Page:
“Creating a video should be hyper-specific to a need or want, for example, showcasing a product, or a how-to video, or a mini case study,” says Kelly, who has worked on optimizing videos on YouTube across verticals in several roles, from e-commerce to how-to videos. 

“The core driving behavior on YouTube is the desire to find a quick solution or answer or dig into a topic, so trying to target too many keywords or cover too many topics in one video can be hard to rank as well as difficult to engage with as a viewer.”

However, it’s also important to consider how competitive the term is, along with search volume. This is where the tools above come in handy again. 

For example, the term “makeup tutorial” is fairly competitive — there are millions of videos out on YouTube currently competing for this keyword. On the other hand, the more specific “natural makeup tutorial” boasts a lower competitive rate. 

At a glance, it might seem like the latter is the best option. But — and this is where the nuance comes in — according to Semrush, only four people searched for “natural makeup tutorial” in the past month, while 609 people searched for “makeup tutorial.” Natural makeup tutorial will be far easier to rank for, but that doesn’t necessarily mean they will get as many views as the broader option, makeup tutorial. 

YouTube SEO

So, which is the best target keyword? There’s really no hard-and-fast rule — I’d recommend experimenting with both broad and niche terms and seeing which yields the best results for your channel. 

For Gillian, at least, the search volume always outweighs the competition. “Yes, it can make it a little easier for you if you steer clear of the most competitive keywords, but you want to give a lot more weight to the popularity of the keyword,” she says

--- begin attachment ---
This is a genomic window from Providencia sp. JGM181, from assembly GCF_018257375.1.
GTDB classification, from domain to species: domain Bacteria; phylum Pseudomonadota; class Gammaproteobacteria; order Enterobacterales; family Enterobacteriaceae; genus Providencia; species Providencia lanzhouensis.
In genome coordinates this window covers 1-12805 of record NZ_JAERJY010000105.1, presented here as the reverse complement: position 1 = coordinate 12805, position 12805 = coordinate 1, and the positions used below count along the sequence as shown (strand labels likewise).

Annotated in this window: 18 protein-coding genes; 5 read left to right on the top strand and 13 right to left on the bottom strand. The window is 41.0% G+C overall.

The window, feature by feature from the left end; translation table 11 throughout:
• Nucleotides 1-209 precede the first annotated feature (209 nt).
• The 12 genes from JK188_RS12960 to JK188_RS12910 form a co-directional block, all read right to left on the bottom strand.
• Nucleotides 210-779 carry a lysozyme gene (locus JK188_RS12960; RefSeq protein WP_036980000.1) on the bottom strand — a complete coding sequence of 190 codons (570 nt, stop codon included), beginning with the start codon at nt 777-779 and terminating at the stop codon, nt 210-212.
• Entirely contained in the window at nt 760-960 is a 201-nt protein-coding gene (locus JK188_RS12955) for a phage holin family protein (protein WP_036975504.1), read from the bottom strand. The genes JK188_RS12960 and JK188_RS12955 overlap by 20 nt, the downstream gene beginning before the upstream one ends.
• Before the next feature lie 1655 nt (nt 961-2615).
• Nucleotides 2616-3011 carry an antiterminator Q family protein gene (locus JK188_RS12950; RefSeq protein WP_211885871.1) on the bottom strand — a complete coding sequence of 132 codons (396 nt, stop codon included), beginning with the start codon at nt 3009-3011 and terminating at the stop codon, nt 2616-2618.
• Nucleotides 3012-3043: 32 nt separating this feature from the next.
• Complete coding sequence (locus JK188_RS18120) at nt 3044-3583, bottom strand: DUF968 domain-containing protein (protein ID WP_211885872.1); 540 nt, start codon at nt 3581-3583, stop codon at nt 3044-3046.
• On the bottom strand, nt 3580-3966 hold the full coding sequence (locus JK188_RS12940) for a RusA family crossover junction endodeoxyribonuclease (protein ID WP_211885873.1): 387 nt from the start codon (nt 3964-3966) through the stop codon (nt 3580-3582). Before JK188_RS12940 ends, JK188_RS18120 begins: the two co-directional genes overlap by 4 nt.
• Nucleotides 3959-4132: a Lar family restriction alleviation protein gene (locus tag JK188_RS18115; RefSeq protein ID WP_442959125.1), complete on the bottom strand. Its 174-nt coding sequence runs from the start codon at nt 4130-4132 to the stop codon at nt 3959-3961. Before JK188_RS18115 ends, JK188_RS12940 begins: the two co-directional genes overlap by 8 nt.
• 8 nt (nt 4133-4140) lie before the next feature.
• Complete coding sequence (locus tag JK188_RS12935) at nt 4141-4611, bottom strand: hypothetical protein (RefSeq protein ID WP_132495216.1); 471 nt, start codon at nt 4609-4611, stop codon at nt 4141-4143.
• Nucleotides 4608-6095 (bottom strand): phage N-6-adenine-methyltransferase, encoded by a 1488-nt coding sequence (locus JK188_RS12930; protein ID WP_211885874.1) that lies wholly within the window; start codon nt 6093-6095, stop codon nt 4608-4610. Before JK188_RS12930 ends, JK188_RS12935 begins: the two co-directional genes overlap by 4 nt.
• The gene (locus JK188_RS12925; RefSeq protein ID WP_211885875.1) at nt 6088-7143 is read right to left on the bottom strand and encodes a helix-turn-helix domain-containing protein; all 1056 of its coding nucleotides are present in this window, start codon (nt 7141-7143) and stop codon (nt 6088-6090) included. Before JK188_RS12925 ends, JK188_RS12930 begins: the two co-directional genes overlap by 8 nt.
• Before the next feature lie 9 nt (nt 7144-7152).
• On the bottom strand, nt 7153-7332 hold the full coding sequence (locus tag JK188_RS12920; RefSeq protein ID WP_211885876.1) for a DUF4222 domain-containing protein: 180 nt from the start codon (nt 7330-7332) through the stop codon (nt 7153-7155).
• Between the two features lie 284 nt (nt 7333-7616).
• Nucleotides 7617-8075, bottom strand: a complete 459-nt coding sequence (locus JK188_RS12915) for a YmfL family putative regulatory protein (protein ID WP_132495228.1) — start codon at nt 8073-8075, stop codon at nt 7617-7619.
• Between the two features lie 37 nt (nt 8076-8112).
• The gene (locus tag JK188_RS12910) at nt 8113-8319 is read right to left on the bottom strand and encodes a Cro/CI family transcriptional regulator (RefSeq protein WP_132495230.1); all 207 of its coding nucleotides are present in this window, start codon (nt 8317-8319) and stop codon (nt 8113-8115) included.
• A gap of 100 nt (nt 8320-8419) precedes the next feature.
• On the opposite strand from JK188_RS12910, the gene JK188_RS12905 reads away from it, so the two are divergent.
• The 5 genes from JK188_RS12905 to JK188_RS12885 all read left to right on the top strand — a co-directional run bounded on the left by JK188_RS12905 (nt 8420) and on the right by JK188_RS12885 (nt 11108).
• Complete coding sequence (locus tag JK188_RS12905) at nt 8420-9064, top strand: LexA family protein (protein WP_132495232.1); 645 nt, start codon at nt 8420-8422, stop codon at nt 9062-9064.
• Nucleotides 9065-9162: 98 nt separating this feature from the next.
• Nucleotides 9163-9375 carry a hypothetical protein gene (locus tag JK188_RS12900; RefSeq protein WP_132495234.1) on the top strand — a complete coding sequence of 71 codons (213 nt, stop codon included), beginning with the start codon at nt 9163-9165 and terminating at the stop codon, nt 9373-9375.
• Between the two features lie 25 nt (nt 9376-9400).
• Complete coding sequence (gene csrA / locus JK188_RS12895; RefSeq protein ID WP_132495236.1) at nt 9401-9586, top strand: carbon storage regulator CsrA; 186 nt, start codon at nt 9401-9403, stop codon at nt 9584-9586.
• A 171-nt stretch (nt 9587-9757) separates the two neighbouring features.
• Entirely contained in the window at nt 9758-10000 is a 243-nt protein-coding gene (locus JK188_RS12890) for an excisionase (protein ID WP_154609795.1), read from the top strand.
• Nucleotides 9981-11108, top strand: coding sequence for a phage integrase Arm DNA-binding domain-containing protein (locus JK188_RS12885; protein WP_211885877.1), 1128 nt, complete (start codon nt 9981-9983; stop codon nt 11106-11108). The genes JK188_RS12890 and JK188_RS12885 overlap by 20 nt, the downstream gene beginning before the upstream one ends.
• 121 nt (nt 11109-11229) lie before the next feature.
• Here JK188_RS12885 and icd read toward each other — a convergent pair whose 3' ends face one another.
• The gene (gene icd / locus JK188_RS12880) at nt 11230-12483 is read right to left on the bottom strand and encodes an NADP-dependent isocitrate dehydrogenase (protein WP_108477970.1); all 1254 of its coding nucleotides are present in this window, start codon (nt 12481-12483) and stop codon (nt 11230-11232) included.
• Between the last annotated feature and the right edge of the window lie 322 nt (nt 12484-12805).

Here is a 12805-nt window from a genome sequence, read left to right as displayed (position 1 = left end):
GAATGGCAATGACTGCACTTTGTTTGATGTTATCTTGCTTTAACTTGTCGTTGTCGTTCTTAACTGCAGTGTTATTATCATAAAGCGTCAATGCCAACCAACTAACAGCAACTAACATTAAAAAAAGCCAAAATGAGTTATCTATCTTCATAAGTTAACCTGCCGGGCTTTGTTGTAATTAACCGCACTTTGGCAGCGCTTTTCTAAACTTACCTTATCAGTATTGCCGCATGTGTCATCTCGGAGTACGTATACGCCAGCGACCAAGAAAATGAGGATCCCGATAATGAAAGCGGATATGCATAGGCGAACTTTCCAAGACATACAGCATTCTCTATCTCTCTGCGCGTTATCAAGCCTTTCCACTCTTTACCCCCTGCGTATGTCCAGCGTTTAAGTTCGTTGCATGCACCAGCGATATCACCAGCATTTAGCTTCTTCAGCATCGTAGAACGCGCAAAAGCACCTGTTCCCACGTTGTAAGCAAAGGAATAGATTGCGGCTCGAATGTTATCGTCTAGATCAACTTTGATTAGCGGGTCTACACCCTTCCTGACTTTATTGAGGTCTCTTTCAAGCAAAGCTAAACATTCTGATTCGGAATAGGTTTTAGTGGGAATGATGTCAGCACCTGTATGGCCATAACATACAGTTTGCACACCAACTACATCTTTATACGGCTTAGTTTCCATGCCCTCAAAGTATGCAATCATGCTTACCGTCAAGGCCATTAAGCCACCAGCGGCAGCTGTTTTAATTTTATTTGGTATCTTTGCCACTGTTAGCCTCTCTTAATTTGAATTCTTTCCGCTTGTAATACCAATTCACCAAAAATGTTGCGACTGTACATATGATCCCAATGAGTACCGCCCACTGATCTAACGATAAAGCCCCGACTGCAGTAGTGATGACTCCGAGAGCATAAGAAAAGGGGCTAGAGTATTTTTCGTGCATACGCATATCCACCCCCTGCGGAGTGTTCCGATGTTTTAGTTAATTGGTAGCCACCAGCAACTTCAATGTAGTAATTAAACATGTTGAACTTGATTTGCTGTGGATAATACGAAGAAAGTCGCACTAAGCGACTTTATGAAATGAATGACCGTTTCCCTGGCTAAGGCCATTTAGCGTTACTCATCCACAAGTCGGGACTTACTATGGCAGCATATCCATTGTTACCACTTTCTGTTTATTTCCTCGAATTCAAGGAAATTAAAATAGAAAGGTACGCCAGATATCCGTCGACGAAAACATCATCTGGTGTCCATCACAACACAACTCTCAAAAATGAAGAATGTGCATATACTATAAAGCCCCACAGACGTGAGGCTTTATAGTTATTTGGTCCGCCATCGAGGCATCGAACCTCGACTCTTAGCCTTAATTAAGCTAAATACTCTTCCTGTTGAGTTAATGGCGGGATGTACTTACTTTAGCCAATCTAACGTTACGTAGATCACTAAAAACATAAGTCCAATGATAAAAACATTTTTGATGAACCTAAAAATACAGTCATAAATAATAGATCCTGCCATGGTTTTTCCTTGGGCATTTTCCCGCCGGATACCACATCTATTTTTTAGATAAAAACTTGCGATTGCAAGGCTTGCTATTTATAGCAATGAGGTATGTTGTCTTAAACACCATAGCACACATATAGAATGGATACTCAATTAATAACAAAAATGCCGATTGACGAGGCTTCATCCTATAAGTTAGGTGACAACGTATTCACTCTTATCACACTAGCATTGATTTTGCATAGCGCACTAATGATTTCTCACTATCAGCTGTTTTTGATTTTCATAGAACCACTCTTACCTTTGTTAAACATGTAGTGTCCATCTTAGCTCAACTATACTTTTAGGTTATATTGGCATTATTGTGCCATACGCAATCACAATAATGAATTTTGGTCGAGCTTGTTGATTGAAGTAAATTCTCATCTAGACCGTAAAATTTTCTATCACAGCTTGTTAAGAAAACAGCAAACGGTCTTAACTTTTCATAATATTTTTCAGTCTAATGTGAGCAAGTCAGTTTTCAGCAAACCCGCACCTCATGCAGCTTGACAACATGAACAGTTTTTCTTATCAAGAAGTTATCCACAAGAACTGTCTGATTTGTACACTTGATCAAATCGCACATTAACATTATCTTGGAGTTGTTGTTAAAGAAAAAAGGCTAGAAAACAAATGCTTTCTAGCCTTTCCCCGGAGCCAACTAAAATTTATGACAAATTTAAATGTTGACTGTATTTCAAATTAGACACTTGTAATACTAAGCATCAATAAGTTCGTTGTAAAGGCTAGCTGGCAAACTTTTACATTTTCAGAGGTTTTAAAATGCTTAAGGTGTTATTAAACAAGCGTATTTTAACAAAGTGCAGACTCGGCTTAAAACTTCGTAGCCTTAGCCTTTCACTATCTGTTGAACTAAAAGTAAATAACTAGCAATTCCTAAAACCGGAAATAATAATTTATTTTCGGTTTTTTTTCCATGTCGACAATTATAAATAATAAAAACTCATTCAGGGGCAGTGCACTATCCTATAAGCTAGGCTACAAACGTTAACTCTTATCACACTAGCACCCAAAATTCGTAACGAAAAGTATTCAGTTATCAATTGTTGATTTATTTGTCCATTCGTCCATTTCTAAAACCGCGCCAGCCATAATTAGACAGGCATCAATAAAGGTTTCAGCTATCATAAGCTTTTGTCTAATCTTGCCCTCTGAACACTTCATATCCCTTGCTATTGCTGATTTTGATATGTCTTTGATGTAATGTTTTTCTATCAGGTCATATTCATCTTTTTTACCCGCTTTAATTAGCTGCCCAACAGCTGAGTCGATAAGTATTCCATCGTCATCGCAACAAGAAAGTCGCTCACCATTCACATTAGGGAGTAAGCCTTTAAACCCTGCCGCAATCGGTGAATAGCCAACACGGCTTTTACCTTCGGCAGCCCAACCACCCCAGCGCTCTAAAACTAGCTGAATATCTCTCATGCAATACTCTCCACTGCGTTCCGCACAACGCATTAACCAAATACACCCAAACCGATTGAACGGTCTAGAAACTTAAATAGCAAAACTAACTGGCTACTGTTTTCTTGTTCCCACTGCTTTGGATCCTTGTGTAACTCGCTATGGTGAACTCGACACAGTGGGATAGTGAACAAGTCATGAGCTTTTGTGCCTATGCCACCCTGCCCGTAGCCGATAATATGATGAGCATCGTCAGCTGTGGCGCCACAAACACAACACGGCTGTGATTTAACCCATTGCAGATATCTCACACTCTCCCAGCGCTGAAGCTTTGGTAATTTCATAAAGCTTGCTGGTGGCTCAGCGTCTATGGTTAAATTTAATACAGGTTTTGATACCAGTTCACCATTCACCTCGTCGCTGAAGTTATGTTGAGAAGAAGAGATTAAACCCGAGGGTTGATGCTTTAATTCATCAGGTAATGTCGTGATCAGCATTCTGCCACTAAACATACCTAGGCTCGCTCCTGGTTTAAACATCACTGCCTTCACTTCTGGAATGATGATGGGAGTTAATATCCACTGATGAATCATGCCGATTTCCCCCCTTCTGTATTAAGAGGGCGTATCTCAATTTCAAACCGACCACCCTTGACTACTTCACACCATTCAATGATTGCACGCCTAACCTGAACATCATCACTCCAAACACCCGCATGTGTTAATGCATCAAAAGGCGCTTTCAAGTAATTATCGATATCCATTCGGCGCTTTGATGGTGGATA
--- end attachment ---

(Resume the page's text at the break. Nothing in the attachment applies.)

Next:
Got your keyword/s at the ready? That’s the tough part done. Now, onto the easy bit: optimization.

With your video and keyword/s ready, it’s time to upload and optimize. The latter will happen 

There are two main places you need to be sure to include your primary keyword, according to YouTube: 

  • Video title
  • Video description

How to optimize YouTube video titles

Your video title is one of the most important factors that will drive viewers to click on your video, so spend some time on this. Your video title should be simple, contain your target keyword, and the unique value you’re offering viewers. 

Sai suggests using this as a starting point:

[Primary keyword phrase] - [secondary keyword phrase] | [brand name]

E.g.: How to Bake Chocolate Chip Cookies - Easy Recipe Tutorial | Sweet Delights

“This formula ensures that your primary keyword phrase is upfront, followed by a related secondary keyword phrase, and ending with your brand name for recognition,” Sai told us. 

“Remember, balance is key,” she added. “Don't sacrifice readability and engagement for keyword stuffing! Your title should be clear, concise, and compelling to both viewers and search algorithms.